September 30, 2013

Great bowls of fire

Tofu and veggies over mung bean noodles.

It's the last day of vegan mofo 2013, and this is my post #22. I have a cold, and don't feel like writing much, so I intend to go out in a blaze of bowls. Just imagine most of these bowls having a kick from some form of hot spicy condiment.

But before I bid adieu and head off to a hot shower, I want to thank my multitudes of fellow vegan bloggers for providing inspired reading and mouthwatering recipes all month. It was a challenge and an pleasure to keep up with you all!


Chips, kidney beans, cabbage, carrot and quinoa hot and cold bowl.


Warm black beans and veggies over salad bowl — I like a mix of hot and cold foods in a bowl.


Believe-it-or-not breakfast bowl. Sometimes sriracha over chickpeas, kale and rice hits the spot in the morning.


No measure, no recipe carrot nacho sauce for a tasty nacho salad bowl.


Barbecued soy curls over salad over quinoa bowl.


Summer squash and soy curls over mung bean noodles bowl.

Top 50 Vegan Blogs

Last but not least, I'm a little sorry that I don't have a berry bowl to end with in symbolic honor of my "Top 50 vegan blogs of 2013" award from berryripe.com. Thank you berryripe.com for the honor! Berryripe.com is a great resource site filled with exciting and healthful vegan recipes, and useful health and fitness information.

September 27, 2013

The cure for rude scammers is Thai food

Initial letter with notes written as I talked to the first scammer. (emphasis mine)

Whenever I read about people being scammed, I wonder how they could have been tricked. Why didn't they see the signs? How could they be so naive? This is how.

When I get letters like this I look at them for a minute, wish they were real, then add them to the recycling bin. When the letter above arrived, and my husband saw it, I told him I'd already received a couple of others and was going to recycle it, but he was annoyed that we were getting so many letters, and proceeded to call customer service at Delta Airlines. We usually fly Delta, and he wanted to know if they had any connection to this. The Delta representative checked it out, called the number, and told Ken it was for real, and we would be given two tickets if we participated. My husband was on board (so to speak) and asked me to call the number on the letter. I was skeptical but I did it anyway, and was told that a large travel company was considering opening an office in Seattle, and was doing some preliminary marketing to see if a move here made sense. We would have to listen to a presentation and then we would get our tickets. "THIS IS NOT A TIMESHARE," he said. "This is a legitimate travel agency."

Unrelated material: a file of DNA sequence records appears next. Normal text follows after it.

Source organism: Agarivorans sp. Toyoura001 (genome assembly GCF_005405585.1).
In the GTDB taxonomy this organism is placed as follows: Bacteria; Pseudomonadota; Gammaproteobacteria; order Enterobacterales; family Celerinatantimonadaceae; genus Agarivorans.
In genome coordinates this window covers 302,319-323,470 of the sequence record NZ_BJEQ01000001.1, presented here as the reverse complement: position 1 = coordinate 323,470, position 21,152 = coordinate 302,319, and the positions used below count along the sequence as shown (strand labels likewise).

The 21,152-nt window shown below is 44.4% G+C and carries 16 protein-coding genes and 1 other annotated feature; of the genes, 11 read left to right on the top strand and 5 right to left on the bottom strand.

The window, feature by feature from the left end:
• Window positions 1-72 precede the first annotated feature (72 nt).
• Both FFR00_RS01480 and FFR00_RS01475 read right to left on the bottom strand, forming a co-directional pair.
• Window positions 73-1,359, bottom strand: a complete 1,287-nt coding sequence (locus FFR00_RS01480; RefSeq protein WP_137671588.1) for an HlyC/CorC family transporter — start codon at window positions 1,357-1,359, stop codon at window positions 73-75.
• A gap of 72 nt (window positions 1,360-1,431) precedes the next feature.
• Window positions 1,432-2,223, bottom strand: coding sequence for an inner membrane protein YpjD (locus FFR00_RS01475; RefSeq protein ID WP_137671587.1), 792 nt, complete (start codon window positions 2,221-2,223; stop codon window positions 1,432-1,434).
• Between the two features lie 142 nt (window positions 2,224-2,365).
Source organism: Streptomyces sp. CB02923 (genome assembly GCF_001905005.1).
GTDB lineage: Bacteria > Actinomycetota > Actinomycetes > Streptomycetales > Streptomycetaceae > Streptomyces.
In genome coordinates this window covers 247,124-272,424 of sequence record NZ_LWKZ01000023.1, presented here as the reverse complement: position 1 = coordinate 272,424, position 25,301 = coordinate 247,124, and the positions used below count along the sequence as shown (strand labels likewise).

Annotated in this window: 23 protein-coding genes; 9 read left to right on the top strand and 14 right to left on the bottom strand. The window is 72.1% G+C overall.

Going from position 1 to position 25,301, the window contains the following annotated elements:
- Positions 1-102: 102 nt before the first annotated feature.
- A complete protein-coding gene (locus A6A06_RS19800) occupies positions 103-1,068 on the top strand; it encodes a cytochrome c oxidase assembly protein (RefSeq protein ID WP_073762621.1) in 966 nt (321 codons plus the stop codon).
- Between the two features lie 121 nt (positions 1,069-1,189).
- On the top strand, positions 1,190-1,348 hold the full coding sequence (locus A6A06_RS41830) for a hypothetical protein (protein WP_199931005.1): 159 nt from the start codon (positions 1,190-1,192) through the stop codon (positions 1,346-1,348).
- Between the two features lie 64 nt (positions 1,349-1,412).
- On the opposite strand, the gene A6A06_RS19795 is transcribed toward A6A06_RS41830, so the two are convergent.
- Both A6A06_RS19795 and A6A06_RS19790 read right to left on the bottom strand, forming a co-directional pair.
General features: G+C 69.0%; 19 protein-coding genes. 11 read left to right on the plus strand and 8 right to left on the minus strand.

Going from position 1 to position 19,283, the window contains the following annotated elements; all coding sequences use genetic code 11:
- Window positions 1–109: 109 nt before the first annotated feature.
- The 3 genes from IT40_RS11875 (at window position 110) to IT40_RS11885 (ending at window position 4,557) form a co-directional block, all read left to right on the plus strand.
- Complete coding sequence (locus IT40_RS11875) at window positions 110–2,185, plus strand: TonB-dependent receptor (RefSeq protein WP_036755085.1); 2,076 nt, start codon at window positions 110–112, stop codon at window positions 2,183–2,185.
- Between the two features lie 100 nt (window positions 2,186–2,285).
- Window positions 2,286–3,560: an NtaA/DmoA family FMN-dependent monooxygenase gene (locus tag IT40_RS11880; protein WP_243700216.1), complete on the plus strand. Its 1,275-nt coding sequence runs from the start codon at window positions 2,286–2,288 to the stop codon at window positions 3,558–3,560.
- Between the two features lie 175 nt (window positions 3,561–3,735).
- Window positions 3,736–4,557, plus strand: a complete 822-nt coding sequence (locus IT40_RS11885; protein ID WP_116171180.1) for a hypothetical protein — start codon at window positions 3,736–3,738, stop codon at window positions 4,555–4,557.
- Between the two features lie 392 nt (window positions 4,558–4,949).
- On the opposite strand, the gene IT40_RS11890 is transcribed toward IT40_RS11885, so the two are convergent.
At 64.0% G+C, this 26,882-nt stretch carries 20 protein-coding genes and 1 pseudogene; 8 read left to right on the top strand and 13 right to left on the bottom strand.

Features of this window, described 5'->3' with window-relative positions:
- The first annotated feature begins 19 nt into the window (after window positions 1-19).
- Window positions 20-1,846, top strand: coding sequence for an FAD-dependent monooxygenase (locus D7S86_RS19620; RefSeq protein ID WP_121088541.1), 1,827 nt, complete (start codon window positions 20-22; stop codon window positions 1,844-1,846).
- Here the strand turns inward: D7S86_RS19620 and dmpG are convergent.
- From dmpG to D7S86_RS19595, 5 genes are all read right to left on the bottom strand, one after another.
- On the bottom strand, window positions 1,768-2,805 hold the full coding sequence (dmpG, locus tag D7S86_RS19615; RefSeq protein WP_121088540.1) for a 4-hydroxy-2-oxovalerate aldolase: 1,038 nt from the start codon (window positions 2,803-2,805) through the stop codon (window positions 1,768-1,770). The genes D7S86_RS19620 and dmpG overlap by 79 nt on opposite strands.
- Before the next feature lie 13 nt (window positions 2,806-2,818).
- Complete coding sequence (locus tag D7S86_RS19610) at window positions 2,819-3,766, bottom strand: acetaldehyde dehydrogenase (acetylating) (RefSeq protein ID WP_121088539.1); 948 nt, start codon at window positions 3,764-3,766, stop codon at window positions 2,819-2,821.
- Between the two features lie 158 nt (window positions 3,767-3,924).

E-mail confirmation of our appointment. (emphasis mine)

The only available slot he had that would fit our schedule was at 5:30 the same evening in Bellevue — a nearby city just over the bridge. "We could go out to dinner afterwards," we said. We showed up to the appointment 15 minutes early as requested, and were asked to show ID and fill out a questionnaire, while we sat, along with a bunch of other couples, in a row of chairs. Eventually, each couple was invited to a large room filled with small round tables, where we met briefly with a personal representative. Let's call our guy 'Brad'. Brad engaged us in friendly (as in fake friendly) conversation about himself, us and our travel habits. I would say he was semi-enthusiastic. He explained a little about the company, assured us it was not a time share or other scam, then he left, and the main event started. We watched a powerpoint presentation about traveling around the world, and staying in wonderful hotels, resorts, bed and breakfasts, etc.We learned they were selling memberships in a travel club where we would have access to a personal concierge who would save us bundles of money for rooms, cruises, international airfare (but not domestic airfare) etc., etc. He explained the huge markups in travel costs and how they were able to save us 30 to 40% of normal costs. All this for a one-time-only $12,995 membership fee, $300 one-time-only activation fee and $299 annual fee. Seriously. What a deal, huh? On this night only, though, because we were the first in the area to be involved, our costs would be much less —  $9,995, $300, $199. Beam me up, Scotty.

I looked around the room. The group covered a wide range of age, ethnicity and style. One couple seemed entirely normal and pleasant, except they owned three timeshares, and I feared they would soon be members of a scam travel club. The speaker used classic humor tugs to make people feel special and included. It seemed to be working particularly well on one young couple, the male of which clearly felt he was hipper than everyone else. I was growing more and more uncomfortable.